Monday, September 01, 2008

Gustav and the Glory of God

When Simon Peter saw this, he fell at Jesus’ knees and said “Go away from me Lord; I am a sinful man.” (Luke 5:8).

As I write this, all eyes are to the south. South and West, Gustav is churning through the Gulf of Mexico. Within hours this massive hurricane will hit the coast of Louisiana – almost exactly three years after Katrina.

South and East, Hannah seems to be gaining strength, possibly threatening Florida or the Southeast, but it’s too early to tell right now.

In Seeing and Savoring Jesus Christ John Piper writes, “The deepest longing of the human heart is to know and enjoy the glory of God. We were made for this . . . To see it, to savor it, and to show it – that is why we exist.” Later in the book Piper tells the story of being in Pensacola Florida in July 1995 when Hurricane Erin hit the Florida Panhandle. After briefly recounting that experience Piper adds, “beneath the wreckage of such wind you have two choices: worship or curse” (Seeing and Savoring Jesus Christ, 50).

I’m not exactly cursing. After all, I don’t live in Louisiana. But I’m not worshiping either. What almost everyone sees approaching the Gulf Coast is destruction. And in anticipation of the destruction we lament the plight of those who live in the path of nature’s fury. And if you happen to be one of those living in that path, it’s highly likely that you feel some fury of your own. Prayer and cursing get mingled.

We are slow to see the glory of God in hurricanes, especially the ones that bring harm right to our door. And yet, “The heavens declare the glory of God; the skies proclaim the work of his hands” (Psalm 19:1).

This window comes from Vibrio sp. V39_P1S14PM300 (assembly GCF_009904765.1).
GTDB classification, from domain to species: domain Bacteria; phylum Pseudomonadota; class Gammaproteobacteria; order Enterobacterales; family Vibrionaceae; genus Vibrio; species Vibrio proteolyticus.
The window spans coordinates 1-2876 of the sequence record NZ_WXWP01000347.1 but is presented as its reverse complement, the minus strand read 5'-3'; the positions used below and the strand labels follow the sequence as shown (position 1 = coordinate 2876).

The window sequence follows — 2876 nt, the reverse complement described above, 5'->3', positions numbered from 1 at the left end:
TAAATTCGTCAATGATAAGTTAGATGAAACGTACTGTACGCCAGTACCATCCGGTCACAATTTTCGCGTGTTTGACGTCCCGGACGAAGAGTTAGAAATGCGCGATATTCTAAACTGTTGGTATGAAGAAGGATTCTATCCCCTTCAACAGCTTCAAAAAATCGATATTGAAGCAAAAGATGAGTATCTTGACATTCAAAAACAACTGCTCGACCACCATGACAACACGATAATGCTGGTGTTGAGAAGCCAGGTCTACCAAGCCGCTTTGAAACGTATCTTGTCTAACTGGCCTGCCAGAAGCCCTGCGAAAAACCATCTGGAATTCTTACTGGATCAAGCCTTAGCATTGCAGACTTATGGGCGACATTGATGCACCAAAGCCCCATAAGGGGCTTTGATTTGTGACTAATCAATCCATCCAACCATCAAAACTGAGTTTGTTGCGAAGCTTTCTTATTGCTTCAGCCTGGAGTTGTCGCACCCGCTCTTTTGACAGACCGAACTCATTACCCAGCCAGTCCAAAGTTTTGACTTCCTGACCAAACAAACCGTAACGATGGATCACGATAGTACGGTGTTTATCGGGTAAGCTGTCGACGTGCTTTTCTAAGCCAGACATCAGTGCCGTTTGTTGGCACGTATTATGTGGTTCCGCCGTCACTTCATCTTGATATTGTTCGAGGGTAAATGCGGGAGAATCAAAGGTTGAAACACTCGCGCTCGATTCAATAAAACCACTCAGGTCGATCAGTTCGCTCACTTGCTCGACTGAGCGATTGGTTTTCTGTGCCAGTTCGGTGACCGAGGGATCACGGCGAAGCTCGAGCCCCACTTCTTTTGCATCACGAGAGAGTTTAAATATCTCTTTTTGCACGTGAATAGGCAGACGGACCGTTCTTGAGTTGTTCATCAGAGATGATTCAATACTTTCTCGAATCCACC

At Jesus’ command Peter sailed his vessel back to the same waters he had been fishing all night long without catching anything. At Jesus’ command Peter lowered his nets – and the catch was enormous; the nets were ripping and boat sat low in the water from the weight of the catch. And Peter worshiped. He fell at Jesus’ knees because he saw that Jesus was not simply good, he was powerful.

I can understand worship as a fitting response to great blessing and abundance. It’s not too hard to worship when your nets are ripping and your boat is sinking because God has been so good.

But when the storm’s projected path is coming straight for your house, worship is hard. When the heavens and skies seem only to announce loss and pain, worship won’t come easy.

Either way, the Glory of God surrounds you today. It is out in the Gulf and in your home and in the faces of people you’ll talk to today. God’s glory is everywhere. We need to learn to see it. Pray today for people who are being impacted by Gustav. And worship the one who “sends lightning with the rain, and brings out the wind from his storehouses” (Psalm 135:7).

Almighty God, teach us to see your glory – and to see it in all things, not simply those things that please us or bring us pleasure and comfort. Where people are in need of help, display your glory through your Church. Move your people to acts of service and compassion. Let my life today point to your goodness, that others may see your glory and be drawn to the one who commands wind and waves. Amen.

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